For the previous eight years, each softball season has ended with Northern’s girls raising a new state championship trophy. A common denominator through those years is the team always scheduled the best nonconference competition it could find. That the team has also enjoyed success is not coincidental as far as Radford is concerned.
“It’s been invaluable,” he said. “What it does, on a national basis, when you’re playing teams the likes of [Bishop] O’Connell (Va.) and Laurel, of Delaware, and you beat those teams that have national recognition it’s great for both the school and the conference. But when you can’t go outside of your conference to play anybody it really handcuffs you, particularly when you have a talented bunch of athletes. It’s not fair to them. I think somebody needs to re-look at the thing and allow for some kind of revision to let us schedule. ... It’s all about getting ready for the playoffs. This game today [a 2-1 Northern win at Leonardtown on April 11] was a good game. So was the Chopticon game [on April 6, a 4-3 Northern win in eight innings]. Anytime you can prepare your kids to get better, that’s what you’re looking to do.”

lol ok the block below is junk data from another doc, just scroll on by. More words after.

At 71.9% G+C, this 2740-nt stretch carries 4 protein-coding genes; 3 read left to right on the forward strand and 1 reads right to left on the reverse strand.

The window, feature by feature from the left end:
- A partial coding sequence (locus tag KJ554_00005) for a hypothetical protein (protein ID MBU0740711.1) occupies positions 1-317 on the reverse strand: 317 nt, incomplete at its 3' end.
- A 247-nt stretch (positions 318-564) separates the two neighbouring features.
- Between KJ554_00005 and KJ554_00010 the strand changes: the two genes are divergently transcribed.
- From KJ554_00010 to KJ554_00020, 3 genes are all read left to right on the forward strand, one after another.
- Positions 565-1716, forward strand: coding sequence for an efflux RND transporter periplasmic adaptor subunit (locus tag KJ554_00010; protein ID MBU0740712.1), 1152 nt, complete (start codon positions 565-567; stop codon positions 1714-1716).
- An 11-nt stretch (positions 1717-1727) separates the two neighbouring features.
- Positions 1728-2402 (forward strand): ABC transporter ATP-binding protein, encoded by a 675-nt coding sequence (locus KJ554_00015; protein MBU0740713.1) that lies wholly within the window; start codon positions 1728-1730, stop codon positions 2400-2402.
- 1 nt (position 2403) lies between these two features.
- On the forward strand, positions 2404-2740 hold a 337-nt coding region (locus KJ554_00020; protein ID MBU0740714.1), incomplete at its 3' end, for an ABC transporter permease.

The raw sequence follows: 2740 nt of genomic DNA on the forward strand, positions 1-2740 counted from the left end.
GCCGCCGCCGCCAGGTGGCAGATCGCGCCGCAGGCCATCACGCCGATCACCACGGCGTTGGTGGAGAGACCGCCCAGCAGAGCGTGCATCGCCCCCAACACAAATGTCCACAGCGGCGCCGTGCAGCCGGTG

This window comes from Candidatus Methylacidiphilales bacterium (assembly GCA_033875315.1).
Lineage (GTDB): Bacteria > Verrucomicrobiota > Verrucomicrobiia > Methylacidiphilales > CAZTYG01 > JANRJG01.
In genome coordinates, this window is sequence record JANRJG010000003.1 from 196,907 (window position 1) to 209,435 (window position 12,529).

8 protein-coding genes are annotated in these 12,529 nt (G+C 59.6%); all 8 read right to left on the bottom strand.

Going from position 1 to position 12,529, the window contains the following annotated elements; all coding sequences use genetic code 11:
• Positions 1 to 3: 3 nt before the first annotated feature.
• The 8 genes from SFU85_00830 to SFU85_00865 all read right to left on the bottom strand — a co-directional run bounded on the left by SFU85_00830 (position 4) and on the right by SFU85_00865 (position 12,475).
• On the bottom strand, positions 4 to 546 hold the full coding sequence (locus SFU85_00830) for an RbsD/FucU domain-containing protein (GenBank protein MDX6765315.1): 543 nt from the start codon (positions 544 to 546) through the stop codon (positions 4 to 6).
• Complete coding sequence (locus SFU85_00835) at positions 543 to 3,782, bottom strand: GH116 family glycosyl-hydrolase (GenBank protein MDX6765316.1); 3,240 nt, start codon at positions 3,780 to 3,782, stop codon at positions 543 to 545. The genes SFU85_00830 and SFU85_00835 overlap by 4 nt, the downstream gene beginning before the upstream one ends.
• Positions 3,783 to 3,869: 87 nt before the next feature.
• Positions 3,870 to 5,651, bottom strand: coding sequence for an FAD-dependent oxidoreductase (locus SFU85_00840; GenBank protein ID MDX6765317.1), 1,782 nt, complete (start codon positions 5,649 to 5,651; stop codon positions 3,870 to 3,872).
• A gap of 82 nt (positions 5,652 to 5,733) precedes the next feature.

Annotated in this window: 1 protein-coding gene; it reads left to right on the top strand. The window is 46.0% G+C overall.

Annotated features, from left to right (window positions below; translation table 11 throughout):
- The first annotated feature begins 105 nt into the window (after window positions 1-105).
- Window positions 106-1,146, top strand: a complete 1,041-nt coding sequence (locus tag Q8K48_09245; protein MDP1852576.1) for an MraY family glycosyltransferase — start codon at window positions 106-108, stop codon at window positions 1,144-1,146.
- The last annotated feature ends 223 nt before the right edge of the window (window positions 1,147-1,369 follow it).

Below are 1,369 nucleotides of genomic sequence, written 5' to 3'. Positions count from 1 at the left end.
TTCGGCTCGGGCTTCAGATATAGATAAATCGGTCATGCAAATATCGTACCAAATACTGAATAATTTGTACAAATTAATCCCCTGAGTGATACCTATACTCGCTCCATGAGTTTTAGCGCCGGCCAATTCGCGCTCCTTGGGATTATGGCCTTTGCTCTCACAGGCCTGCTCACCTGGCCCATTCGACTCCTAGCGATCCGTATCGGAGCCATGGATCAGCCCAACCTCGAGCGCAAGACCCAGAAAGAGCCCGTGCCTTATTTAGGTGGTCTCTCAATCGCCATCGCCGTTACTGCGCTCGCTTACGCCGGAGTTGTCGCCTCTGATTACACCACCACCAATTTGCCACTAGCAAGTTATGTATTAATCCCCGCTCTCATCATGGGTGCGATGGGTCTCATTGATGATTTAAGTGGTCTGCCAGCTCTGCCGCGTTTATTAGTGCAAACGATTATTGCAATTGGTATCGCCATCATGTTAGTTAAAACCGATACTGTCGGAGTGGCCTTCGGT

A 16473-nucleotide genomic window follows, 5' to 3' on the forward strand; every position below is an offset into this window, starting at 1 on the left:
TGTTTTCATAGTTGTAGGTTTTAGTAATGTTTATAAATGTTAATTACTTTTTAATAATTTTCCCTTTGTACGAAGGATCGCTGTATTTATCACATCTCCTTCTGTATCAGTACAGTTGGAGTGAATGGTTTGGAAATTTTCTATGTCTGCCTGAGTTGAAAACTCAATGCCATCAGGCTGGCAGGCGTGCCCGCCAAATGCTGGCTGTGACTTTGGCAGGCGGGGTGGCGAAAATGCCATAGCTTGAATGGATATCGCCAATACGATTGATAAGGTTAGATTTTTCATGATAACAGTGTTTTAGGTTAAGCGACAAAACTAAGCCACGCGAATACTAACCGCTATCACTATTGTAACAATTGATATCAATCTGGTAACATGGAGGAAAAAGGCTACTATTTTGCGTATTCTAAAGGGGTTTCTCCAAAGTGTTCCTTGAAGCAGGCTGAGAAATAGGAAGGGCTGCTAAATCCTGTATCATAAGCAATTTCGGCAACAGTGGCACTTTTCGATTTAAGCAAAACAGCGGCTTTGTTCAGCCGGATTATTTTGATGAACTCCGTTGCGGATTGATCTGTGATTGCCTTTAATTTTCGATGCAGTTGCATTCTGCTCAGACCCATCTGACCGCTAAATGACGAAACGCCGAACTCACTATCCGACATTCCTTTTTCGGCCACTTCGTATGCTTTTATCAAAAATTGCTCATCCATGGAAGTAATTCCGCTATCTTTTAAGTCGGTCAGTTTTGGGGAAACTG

“I understand it’s a two-year deal and they want to put the schedule out, but what they could do at the SMAC meetings is, if I was a coach with all freshmen, I’d be in that room saying, ‘Guys, we’re not going to be very good this year. I would suggest if you can find another game, go get it and i’ll be glad to let it go on my end.’ … I’m thinking as a coach. I want my kids to get better and be challenged. I understand there are haves and have-nots and one day we’ll be have-nots, but right now we’re not.”
Capt. Dale Coon of Fishamajig Guide Service (240-587-8307) has been catching some impressive post-spawn crappies, including 15-plus inch citation fish. He expects this will be the last week to cash in on the big crappies.
Patuxent River — You might try your luck fishing for croaker on the pier at Greenwell State Park in Hollywood. Their favorite eats are bloodworm, squid, shrimp, clam snouts and cut bait such as alewife and spot. The $25 gift card and bragging rights for the first croaker of the season award at the Tackle Box are still up for grabs. Lamb reports that there are catfish in the upper Patuxent up to 50 pounds that are being taken on fresh cut bait.
Tip of the week
Capt. Dennis Fleming of Fishamajig Guide Service (240-5381260) said because farm ponds heat faster than large lakes, this is the perfect time to go fishing in your favorite pond.
It is also a great time to take the kids fishing. Scrounge up some local worms in ditches where the leaves have been laying all winter. These are the very best worms and when fished on small light wire hooks and a small bobber, the action will be fast and furious for small pond bass, crappies, and bluegills.
Cane poles ($8.19 at the Tackle Box) are the ticket for the youngsters, or you can even go high-tech with a $15 telescoping fiberglass pole. Remember, it is about them, not you. So leave your rod at home, and besides, you will be way too busy helping the kids.